Hi, I’m Priyanka Prakash, senior staff writer
at Fundera. When applying for a business loan, one phrase
you’ll hear a lot is debt service coverage ratio or DSCR. Lenders basically use DSCR to figure out if
you are financially able to pay back the loan that you’re applying for, as well as any business
loans that you might already have. Today, I’ll walk you through the DSCR formula,
as well as a few examples, so you know exactly how to meet this requirement when you apply
or NOI, should be about 1.1 to 1.2 times higher than your business’s debt payments, as this
graph indicates. We’ll talk more about lenders specifics in
a second, but first I’m going to show you the DSCR formula. The DSCR formula actually isn’t too complicated. You simply take your business’s annual net
operating income and divide it by your business’s annual debt payments. Now, most lenders look at DSCR on an annual
basis, so you should as well, but if you’re applying for a short term loan, it might be
better to calculate DSCR on a monthly basis or quarterly basis. Just make sure you’re comparing apples to
apples. For example, for annual DSCR, you divide annual
NOI by annual debt payments. For a quarterly DSCR, you would divide quarterly
NOI by quarterly debt payments, and for a monthly DSCR, you would divide monthly NOI
by monthly debt payments. Okay, now that we have the formula, let’s
look at a basic example. Let’s say you’re applying for a business loan
for your restaurant and your annual NOI is \$100,000. Let’s say that you also have \$75,000 in total
business loans. That might be \$25,000 in existing debt and
\$50,000 of new debt that you’re applying for. However the breakdown, I’ve emphasized “all”
here to remind you that you should take existing debt and new loans into account. And for simplicity, let’s say that this \$75,000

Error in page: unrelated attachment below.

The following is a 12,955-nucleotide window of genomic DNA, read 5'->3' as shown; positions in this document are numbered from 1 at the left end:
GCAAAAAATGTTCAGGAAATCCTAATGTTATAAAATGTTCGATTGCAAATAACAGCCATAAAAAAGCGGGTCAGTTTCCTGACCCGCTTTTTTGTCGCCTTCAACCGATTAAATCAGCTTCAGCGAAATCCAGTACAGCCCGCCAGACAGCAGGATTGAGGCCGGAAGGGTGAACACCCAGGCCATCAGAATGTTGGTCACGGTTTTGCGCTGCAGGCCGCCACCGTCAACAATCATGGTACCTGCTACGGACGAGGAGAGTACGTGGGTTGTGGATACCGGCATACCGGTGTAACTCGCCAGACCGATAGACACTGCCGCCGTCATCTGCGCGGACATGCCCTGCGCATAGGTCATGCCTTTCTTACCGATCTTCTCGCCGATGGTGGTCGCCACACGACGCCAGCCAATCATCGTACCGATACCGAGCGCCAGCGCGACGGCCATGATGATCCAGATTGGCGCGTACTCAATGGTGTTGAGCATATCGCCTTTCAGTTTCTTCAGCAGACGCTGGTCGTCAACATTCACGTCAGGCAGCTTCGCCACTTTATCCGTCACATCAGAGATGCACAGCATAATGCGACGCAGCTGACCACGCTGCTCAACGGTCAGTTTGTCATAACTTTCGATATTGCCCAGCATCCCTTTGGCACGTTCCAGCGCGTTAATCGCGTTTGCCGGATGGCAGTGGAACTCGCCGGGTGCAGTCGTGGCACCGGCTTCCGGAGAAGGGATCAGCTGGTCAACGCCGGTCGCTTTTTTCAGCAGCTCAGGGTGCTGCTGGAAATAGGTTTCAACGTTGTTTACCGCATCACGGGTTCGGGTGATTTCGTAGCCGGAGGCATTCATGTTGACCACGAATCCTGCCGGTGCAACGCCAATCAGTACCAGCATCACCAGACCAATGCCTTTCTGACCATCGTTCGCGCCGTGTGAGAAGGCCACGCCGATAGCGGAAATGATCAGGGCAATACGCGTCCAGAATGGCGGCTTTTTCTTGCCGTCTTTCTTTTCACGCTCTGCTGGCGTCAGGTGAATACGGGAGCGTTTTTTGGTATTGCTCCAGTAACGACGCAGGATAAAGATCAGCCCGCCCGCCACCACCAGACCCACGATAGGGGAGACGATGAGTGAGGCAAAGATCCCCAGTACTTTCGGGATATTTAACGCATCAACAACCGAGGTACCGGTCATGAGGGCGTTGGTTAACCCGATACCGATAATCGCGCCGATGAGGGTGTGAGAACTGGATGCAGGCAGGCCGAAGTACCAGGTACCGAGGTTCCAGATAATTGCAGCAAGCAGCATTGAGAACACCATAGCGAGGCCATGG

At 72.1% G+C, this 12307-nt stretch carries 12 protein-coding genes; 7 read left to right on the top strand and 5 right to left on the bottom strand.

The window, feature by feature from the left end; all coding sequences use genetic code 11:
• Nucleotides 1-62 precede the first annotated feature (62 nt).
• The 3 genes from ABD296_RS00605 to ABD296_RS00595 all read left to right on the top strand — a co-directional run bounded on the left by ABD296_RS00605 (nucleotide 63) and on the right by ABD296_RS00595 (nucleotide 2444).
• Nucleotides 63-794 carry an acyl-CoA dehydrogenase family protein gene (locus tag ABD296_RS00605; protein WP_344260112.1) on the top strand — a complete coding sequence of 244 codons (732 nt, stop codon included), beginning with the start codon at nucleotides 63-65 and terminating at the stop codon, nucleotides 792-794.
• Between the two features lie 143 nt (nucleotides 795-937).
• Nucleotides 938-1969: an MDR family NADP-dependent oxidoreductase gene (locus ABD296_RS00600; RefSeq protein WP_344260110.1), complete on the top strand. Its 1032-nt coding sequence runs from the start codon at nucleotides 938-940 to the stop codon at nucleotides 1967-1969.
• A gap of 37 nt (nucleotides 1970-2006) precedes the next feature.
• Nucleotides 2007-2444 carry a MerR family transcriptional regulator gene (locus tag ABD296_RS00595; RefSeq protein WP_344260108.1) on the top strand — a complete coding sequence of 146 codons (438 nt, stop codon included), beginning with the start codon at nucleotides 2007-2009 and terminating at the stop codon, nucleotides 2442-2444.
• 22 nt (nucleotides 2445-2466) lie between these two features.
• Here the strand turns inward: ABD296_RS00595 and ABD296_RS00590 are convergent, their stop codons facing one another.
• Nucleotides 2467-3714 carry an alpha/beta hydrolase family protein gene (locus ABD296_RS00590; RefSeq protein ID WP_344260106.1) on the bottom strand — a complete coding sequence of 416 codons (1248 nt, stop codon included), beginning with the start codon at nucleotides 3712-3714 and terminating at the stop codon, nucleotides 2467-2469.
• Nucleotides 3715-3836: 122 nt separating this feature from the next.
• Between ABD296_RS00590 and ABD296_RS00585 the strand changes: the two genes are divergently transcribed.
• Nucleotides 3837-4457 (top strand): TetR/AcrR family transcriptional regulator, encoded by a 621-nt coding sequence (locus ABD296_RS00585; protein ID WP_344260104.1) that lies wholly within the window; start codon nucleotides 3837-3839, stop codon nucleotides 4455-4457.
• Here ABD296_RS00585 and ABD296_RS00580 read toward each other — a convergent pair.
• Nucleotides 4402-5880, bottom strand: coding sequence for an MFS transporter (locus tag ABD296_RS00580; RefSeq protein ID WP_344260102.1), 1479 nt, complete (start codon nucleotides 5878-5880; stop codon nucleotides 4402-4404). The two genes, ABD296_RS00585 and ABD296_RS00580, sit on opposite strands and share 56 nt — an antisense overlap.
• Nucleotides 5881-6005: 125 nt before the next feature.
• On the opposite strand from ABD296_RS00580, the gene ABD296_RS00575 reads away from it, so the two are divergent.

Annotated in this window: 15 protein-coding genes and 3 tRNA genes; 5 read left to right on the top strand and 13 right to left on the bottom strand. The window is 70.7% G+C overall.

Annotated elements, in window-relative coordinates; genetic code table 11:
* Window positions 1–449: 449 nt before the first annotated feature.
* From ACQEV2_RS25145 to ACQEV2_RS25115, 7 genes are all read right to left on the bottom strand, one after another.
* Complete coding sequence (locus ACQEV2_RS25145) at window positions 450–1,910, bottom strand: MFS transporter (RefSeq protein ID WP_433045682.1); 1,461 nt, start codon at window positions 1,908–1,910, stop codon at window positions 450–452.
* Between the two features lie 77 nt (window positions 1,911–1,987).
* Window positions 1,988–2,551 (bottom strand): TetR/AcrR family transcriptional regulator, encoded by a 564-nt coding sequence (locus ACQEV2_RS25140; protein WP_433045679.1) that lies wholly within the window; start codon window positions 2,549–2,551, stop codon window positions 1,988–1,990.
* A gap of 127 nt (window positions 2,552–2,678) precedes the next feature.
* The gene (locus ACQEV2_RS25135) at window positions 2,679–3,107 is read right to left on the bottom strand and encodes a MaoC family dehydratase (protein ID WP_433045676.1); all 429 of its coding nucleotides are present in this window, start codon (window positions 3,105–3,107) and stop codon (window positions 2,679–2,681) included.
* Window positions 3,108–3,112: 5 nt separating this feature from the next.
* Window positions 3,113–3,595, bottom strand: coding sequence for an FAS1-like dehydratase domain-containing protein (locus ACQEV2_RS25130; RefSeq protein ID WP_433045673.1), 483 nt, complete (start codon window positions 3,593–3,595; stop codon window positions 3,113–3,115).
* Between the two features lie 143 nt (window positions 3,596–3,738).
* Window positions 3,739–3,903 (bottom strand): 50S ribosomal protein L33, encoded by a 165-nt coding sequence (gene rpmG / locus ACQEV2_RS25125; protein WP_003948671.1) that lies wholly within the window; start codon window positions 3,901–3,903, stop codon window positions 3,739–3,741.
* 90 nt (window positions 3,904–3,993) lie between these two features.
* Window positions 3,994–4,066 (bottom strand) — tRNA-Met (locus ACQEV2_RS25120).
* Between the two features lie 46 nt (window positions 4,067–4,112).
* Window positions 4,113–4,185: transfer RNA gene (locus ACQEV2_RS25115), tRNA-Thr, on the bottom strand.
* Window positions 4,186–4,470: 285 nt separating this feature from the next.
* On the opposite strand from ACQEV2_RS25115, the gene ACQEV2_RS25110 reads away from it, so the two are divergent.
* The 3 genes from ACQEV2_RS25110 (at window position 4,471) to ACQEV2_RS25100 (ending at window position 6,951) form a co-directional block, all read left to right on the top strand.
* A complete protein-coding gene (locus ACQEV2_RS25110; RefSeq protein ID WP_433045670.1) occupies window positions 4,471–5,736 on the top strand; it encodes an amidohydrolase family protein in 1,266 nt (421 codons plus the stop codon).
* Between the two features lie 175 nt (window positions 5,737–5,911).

includes the loan principal and interest. To calculate DSCR, you would simply take your
\$100,000 of annual NOI and divide it by your \$75,000 of annual debt payments to get a DSCR
of 1.33. We’ll talk about whether this is a good DSCR
in just a minute, but first I want to cover a couple of other ways of looking at DSCR. Suppose you know what the lender’s minimum
required DSCR is. For example, maybe you found this information
on the lender’s website or asked them about their specific requirements, and they told
you that their minimum DSCR was 1.15. Assuming you have the same \$100,000 of business
NOI, you can flip the formula, dividing \$100,000 by the 1.15 DSCR, which gives you \$86,957
in annual debt payments. This is your maximum annual debt service,
which means your yearly loan payment should be no higher than \$86,957 when including for
both principal and interest. Finally, you can take this a step further
by calculating the maximum monthly payment on your loan. Take the maximum annual debt service from
the previous example, and divide by 12 months in a year to get a maximum monthly loan payment
of \$7,246. If a lender charges payments on a weekly or